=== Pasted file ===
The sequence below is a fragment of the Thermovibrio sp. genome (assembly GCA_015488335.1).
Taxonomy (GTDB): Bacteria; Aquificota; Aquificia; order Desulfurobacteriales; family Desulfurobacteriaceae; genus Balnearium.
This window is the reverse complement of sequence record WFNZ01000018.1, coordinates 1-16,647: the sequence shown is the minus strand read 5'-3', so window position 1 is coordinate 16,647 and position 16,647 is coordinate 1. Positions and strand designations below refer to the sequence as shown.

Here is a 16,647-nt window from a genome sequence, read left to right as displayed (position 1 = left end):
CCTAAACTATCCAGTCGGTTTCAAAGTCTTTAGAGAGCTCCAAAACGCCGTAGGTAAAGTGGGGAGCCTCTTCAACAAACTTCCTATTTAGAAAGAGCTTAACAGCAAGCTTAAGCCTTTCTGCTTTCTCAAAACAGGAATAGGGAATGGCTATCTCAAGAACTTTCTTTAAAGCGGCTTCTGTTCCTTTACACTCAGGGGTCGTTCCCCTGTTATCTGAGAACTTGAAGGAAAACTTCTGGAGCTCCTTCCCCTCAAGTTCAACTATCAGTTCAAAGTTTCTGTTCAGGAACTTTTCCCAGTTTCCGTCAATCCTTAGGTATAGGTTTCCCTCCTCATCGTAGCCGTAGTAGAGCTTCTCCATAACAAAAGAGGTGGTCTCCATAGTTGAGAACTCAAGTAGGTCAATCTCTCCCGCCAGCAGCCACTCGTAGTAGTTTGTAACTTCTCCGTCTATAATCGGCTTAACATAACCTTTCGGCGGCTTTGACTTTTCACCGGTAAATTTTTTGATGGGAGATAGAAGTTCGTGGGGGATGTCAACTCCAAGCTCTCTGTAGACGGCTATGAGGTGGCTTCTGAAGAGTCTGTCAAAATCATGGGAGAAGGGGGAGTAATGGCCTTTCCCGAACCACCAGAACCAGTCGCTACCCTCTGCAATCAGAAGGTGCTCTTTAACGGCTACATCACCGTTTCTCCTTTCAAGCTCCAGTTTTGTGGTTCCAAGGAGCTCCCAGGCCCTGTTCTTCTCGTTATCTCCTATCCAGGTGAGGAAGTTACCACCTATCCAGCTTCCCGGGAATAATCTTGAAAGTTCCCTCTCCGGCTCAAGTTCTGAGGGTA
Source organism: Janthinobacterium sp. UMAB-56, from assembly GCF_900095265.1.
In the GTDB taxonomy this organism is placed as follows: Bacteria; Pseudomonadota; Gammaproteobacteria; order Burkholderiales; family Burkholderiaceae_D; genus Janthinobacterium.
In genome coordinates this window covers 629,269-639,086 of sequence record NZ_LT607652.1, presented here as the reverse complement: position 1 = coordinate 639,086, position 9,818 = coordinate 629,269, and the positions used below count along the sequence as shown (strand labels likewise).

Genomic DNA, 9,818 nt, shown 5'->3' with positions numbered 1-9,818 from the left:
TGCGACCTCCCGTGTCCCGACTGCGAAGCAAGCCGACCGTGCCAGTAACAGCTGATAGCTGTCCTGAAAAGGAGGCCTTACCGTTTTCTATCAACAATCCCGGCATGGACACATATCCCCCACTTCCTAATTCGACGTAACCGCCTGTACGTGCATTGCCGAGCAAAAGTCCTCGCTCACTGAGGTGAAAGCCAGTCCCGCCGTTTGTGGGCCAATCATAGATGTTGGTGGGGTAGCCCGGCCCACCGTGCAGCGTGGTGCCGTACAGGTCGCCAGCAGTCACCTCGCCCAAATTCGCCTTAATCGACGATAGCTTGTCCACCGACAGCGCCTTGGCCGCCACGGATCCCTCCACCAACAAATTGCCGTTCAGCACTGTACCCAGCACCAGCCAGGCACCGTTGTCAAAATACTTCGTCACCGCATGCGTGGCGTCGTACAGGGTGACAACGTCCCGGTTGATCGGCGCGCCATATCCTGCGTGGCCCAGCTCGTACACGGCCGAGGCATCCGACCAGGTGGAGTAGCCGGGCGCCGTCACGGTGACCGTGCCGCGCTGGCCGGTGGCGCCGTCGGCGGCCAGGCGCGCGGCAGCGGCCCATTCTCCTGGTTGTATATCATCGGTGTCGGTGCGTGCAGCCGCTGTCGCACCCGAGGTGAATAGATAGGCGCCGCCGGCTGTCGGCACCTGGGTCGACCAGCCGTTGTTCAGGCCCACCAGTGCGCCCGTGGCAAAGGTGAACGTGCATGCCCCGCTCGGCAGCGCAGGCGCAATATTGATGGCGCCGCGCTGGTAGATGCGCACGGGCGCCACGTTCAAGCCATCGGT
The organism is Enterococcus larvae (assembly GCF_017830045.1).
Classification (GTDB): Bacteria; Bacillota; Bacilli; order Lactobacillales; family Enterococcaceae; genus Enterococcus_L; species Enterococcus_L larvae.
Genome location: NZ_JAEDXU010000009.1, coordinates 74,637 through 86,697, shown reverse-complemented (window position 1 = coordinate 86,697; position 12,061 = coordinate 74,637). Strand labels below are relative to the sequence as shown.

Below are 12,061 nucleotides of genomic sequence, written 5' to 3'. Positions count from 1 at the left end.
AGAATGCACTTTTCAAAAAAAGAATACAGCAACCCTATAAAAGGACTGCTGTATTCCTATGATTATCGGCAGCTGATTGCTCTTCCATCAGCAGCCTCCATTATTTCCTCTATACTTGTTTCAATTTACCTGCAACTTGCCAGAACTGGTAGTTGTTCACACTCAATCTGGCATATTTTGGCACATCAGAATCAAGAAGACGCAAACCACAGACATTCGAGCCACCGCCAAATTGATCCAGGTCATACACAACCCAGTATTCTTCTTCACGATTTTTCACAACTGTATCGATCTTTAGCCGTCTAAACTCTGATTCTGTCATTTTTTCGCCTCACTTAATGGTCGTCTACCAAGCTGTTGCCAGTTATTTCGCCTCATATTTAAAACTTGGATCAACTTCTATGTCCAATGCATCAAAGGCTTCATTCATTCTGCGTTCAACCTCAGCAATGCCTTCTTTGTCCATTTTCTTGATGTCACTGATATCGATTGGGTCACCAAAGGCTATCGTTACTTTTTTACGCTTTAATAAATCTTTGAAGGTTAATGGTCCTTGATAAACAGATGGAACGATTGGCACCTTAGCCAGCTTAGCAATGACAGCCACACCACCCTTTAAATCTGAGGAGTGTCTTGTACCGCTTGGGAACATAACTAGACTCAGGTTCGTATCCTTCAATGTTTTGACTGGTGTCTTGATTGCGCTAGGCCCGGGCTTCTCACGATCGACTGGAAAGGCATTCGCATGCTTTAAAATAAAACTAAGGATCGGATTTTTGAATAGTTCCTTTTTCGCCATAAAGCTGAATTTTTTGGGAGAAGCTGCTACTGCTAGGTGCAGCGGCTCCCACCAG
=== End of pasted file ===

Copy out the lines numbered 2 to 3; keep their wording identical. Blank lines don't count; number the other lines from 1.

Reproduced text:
Taxonomy (GTDB): Bacteria; Aquificota; Aquificia; order Desulfurobacteriales; family Desulfurobacteriaceae; genus Balnearium.
This window is the reverse complement of sequence record WFNZ01000018.1, coordinates 1-16,647: the sequence shown is the minus strand read 5'-3', so window position 1 is coordinate 16,647 and position 16,647 is coordinate 1. Positions and strand designations below refer to the sequence as shown.